The union man had put all protest aside and ignored the claim of propriety on accompanying his betrothed before they were married.
“Damn it all, John!”, had been his exact words, “I’ll do as I see fit! Hannah needs me by her side and that’s the lot of it! To hell with anyone who dares object to it!”
In his heart, John knew he would have done the same, should Margaret be in similar circumstances. It left him, though, in dire conditions at Marlborough Mills, since Nicholas had proven himself almost indispensable in the running of the cotton factory. Now John was all by himself, as he had been before, were it not that the mill had grown in such a steep way that it now employed two thousand workers. That fact had forced John to build three new sheds for carding and weaving, as well as two new storehouses and a building fit for housing the large maintenance department he had installed.
Consequently, John’s working days were considerably long and hard.
Margaret and Dixon arrived at Euston Station in London at three o’clock and had scarcely alighted from their carriage on the platform when a young, feminine voice called her name. Through the throng of people, Edith came hurrying in their direction. The two young women embraced each other in a hearty welcome.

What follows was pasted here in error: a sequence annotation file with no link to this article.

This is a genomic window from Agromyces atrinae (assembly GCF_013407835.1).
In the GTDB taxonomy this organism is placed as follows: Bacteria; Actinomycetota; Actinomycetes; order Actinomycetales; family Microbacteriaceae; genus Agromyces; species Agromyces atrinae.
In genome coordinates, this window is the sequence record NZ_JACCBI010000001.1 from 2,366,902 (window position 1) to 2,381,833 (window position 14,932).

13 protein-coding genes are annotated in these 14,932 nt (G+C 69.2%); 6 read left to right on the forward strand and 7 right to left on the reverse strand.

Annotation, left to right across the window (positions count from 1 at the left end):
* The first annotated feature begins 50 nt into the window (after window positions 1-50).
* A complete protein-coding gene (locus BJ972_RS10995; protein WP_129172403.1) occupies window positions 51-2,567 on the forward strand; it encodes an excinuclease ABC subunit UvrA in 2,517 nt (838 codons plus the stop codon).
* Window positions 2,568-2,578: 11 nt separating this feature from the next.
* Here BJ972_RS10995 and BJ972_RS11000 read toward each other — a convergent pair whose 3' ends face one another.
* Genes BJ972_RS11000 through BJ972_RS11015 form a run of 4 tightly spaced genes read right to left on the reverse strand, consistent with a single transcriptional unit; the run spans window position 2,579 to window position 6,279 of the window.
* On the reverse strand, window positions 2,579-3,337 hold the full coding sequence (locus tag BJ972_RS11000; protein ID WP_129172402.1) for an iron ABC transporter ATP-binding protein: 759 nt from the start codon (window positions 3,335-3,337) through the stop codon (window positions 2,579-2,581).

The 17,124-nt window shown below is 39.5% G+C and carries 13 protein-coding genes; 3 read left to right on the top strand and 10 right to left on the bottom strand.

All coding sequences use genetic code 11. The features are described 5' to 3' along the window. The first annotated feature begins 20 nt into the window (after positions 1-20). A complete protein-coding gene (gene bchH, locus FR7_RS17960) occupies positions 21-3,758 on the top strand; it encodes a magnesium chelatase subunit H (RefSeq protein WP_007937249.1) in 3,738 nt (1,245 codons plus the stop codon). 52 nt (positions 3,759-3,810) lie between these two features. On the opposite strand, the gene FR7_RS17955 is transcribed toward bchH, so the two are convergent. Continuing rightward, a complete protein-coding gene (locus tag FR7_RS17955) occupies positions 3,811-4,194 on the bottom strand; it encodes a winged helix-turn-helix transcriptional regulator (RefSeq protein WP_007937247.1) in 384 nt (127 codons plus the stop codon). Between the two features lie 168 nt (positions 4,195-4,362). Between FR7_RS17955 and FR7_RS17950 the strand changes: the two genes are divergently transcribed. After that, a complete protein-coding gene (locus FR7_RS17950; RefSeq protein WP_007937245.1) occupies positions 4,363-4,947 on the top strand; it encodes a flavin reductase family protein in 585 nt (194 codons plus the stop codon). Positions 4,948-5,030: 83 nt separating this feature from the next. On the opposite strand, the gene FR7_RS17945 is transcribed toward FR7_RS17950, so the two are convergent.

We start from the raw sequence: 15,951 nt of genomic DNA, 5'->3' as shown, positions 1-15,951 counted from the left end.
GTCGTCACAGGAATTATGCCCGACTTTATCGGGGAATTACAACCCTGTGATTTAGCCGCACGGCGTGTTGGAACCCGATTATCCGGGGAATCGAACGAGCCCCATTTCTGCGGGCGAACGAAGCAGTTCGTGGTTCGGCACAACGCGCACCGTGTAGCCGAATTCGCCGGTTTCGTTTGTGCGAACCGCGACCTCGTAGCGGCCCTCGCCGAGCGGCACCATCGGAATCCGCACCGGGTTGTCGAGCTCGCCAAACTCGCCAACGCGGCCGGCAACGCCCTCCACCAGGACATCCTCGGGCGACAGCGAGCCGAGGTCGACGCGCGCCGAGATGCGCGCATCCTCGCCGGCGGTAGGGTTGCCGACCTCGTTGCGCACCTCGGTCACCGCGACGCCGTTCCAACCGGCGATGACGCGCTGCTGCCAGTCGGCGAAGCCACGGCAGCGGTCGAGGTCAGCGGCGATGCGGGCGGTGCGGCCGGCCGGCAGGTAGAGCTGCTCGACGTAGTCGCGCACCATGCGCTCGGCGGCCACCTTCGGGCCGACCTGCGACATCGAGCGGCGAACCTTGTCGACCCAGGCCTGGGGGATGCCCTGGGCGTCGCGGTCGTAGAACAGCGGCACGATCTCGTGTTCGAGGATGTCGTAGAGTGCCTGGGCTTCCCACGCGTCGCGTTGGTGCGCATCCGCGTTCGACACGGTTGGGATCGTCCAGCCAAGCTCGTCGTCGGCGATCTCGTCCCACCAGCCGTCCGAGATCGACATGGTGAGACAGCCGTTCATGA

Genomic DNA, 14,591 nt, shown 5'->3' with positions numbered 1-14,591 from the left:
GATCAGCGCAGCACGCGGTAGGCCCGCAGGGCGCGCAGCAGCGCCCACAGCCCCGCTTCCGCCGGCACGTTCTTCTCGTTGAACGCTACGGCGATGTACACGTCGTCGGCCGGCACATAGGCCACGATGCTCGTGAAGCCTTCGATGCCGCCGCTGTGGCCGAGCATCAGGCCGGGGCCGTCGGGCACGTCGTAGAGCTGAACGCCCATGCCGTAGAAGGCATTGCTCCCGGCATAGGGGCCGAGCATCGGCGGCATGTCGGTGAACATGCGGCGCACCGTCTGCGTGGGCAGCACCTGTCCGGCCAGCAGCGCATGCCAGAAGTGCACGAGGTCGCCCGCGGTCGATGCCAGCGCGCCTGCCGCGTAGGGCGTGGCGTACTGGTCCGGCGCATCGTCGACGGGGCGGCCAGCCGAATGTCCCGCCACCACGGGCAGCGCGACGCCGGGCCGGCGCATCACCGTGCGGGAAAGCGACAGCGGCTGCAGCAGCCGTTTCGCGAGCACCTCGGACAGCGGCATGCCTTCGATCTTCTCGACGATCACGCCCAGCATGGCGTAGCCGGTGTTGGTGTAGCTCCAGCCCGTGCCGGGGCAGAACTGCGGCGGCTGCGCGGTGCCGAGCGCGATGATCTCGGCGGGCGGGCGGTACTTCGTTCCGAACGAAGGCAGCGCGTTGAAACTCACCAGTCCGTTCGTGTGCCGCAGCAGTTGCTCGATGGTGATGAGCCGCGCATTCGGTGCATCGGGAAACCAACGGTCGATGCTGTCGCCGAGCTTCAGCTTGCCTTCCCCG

“Oh, Margaret! I have missed you so much! Let me look at you! You look absolutely radiant!”
“Edith, I missed you too! I am so happy to see you! Are you here all by yourself?”
“No, Margaret!,” the voice of Captain Lennox sounded, “I would not dare let her lose in town without me! She might bring irreparable harm to our capital!”
Margaret kissed and hugged Edith’s husband fondly. Then she saw Aunt Shaw stepping from behind her daughter.
“My dear child!”
With a pang of sorrow Margaret embraced her mother’s sister. Her aunt had grown stouter and her benign face was much more wrinkled than the last time she saw her. Her dark blond hair showed many grey streaks and her step was heavier.
“Come!”, Captain Lennox said, “let us go to the carriage and bring you home. Do not worry, Miss Dixon, John, our footman will see to your luggage!”
Half an hour later Margaret was seated in her aunt’s parlour at Harley Street with a restoring cup of tea in her hand. There was so much to tell and she knew hardly where to begin. So she recounted the events that had followed her wedding day, with the doings of Ann Latimer and later those of their maid, Jane. Unbelief was written on everyone’s faces when hearing this.
“Well!”, Aunt Shaw exclaimed, “I am extremely chagrined to hear that your husband does not take good care of you, my dear! What is he thinking, subjecting you to all this danger and mischief?”
Margaret was about to defend John when a voice came from the open door.
“Yes, Margaret, what does that big lout of a Thornton mean to do about protecting you?